Dedicated in 2006, this ceramic tile mosaic celebrates the rich history of Houston's Fifth Ward by featuring the faces of some truly amazing people who came from the neighborhood — Barbara Jordan, Mickey Leland and George Foreman. In a city known for bulldozing the past to make room for strip malls or townhomes, murals like this one — which reflect upon and teach about the area's cultural heritage — are all the more valuable. It's a remarkable piece of art and a reminder of a remarkable legacy.

Any dancer will tell you that there's a special connection that forms during the run of a performance; the intimacy and trust are necessary for a dance ensemble to be successful. Now put a group of dancers in the Gerald D. Hines Waterwall Park and make them perform in the streaming fountain, and imagine the level of confidence they must have in each other. In "Natural Acts in Artificial Water," renowned choreographer Stephan Koplowitz and his initiative TaskForce created a masterful ensemble production based on the architecture, history, culture and ecology of the park, and the result was one of the most stunning collaborative dance performance pieces this year.

Blanco's Bar & Grill

A roadhouse in River Oaks has been one of the local music scene's most confounding riddles. It's true; some critics have called Blanco's a clubhouse for Coca-Cola cowboys who only book their country-lite friends. And while actual bottle-throwing brawls may be rare — it's definitely an older, moneyed crowd, no question — the Lone Star is still cold, the hardwood floor is boot-polished to a high gloss, and the live music is a lot closer to Hank and Merle (or Willie and Waylon) than at any of Houston's larger suburban "dance halls." Enjoy it while you can, though. Blanco's is currently scheduled to close November 30, although there's an outside chance its landlords at St. John's School will allow it to stay open longer.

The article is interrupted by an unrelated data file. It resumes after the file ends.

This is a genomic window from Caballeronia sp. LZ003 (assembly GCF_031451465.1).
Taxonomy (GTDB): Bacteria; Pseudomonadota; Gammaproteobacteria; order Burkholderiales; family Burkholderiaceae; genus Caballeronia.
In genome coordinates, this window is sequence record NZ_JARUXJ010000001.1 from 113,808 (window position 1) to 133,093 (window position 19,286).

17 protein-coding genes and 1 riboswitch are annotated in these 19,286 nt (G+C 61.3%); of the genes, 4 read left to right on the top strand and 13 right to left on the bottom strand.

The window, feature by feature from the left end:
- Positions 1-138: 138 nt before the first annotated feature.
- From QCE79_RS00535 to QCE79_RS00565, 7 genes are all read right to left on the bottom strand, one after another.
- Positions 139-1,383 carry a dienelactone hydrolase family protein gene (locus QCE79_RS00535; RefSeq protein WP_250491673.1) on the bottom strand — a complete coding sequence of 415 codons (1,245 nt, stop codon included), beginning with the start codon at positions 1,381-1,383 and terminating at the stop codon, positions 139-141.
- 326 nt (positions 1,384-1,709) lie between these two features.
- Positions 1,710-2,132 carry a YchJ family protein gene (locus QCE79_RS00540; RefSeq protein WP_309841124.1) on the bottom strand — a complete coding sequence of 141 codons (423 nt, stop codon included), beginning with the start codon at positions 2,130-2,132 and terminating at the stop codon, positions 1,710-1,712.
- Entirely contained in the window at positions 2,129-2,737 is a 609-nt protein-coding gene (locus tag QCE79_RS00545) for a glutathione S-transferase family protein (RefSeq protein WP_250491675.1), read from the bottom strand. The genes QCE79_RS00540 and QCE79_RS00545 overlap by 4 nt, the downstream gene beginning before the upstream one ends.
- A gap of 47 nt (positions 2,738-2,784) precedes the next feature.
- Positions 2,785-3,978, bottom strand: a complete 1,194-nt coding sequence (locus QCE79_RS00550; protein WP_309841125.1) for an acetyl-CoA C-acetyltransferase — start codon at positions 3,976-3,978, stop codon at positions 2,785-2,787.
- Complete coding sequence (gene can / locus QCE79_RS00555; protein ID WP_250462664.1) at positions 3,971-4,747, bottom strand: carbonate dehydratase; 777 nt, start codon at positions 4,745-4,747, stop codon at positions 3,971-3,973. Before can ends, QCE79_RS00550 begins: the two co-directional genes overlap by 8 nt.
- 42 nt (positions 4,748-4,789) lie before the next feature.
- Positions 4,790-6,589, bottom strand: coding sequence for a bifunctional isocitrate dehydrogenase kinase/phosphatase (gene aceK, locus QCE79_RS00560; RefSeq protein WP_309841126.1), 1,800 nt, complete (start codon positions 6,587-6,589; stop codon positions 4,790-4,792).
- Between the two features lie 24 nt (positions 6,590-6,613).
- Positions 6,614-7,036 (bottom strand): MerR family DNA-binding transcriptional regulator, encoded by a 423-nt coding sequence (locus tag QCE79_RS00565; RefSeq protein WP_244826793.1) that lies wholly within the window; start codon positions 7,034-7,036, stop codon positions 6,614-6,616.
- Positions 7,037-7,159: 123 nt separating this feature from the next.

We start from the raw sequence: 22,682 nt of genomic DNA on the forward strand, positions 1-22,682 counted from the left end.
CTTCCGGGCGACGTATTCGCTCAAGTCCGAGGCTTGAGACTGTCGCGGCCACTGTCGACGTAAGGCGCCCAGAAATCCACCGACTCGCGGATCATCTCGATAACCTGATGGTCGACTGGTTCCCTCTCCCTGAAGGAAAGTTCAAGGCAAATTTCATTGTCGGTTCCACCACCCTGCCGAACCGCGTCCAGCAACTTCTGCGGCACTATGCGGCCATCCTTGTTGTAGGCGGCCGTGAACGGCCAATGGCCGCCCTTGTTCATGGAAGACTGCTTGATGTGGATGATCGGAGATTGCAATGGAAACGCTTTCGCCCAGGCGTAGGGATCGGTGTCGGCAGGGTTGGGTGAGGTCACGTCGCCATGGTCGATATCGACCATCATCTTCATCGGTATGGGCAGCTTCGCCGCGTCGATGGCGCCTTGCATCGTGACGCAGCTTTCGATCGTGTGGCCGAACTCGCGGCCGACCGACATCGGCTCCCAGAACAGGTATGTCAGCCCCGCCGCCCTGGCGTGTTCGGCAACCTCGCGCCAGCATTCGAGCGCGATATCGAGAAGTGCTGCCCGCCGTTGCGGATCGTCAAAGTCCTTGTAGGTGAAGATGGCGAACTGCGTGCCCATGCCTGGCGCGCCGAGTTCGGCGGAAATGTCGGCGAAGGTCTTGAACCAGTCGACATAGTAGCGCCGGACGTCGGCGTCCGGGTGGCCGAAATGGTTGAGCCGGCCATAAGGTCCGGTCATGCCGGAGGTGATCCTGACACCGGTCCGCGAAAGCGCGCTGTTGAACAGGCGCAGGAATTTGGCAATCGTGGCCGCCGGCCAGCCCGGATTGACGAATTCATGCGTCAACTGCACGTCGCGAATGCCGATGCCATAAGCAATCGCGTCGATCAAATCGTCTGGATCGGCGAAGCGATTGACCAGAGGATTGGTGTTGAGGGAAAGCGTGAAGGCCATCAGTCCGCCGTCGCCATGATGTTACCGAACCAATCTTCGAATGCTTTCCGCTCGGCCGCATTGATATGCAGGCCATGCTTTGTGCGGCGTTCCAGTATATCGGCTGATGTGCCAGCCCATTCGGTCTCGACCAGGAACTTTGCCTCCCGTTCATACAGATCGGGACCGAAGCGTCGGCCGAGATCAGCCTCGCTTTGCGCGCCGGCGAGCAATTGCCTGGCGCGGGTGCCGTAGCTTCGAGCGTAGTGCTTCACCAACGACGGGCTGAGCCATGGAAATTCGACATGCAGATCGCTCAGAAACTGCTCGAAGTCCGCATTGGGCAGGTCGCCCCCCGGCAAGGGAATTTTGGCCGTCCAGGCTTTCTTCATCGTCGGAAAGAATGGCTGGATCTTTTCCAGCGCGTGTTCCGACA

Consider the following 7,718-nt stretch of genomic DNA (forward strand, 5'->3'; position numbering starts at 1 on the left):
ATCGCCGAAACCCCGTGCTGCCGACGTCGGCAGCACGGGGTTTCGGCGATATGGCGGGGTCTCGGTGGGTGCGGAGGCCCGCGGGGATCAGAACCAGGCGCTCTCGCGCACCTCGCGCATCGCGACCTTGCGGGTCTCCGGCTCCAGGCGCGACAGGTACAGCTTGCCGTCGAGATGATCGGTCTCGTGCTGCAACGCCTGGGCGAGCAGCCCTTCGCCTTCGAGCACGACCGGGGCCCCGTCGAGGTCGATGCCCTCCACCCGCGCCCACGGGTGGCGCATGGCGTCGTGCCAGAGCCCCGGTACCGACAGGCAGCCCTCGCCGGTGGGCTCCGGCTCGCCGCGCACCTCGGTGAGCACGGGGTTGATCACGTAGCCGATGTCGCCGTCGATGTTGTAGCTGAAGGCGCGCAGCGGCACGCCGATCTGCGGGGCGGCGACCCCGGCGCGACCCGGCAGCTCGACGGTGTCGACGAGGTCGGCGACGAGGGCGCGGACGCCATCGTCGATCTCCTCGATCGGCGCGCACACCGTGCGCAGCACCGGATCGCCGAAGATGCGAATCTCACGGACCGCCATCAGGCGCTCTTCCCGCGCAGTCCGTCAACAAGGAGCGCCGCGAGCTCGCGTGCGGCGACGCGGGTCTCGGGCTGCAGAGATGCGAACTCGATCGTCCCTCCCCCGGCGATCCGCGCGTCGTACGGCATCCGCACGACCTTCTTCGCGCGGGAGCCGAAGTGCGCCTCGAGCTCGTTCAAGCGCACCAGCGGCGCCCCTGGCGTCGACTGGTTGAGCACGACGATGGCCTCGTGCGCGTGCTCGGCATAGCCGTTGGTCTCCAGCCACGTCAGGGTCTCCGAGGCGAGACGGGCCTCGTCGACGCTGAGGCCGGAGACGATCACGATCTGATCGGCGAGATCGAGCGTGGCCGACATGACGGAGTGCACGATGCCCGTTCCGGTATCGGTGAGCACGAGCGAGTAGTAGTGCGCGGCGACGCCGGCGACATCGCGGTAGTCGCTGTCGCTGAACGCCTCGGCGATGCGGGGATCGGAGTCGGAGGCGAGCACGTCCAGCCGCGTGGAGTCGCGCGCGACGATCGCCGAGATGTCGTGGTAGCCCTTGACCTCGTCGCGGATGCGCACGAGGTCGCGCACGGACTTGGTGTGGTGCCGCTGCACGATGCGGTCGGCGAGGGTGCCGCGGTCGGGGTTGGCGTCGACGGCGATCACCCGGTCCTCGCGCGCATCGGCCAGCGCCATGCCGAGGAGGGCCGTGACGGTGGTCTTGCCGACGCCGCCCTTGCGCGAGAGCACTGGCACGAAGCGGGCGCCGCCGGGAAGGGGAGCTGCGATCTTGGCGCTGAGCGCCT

Scorpion Studios is the go-to place for serious tattoo artwork, and the man in charge, Dan Martin, is responsible for having built that reputation. As intimidating as the metal music blaring through the sound system may seem, the shop is full of a core group of welcoming tattooers with mad skills and an awesome vision. Both Martin's portfolio and his waiting list are mind-blowing; it can be months before he's ready to lay down some ink for you, but the wait is worth it for some real, adult artwork. There are no off-the-wall stock tattoos in this place; everything is custom, one-of-a-kind art, and they'll even cover up that terrible tattoo you had done at the shop down the road without laughing out loud at ya.

Houston Ballet

Dance fans had a real treat at the Houston Ballet's The Rite of Spring concert in March. The performance included the world premieres of HB Artistic Director Stanton Welch's Le Sacre du printemps (The Rite of Spring) and Edwaard Liang's Murmuration, this year's winner for Best Ballet. The work, commissioned by Houston Ballet, was inspired by the flight patterns of starlings, with hundreds of birds moving through the sky as one. Performed on a bare stage, Murmuration included various combinations of swooping, swirling dancers, from duets to a stage full. One sequence near the end of the piece, a cycle of intricate repeated patterns, was perhaps the single most exciting moment of the dance season. Set to Ezio Bosso's Violin Concerto No. 1, "Esoconcerto," Murmuration thrilled audiences, earning enthusiastic, lengthy and well-deserved standing ovations after every performance.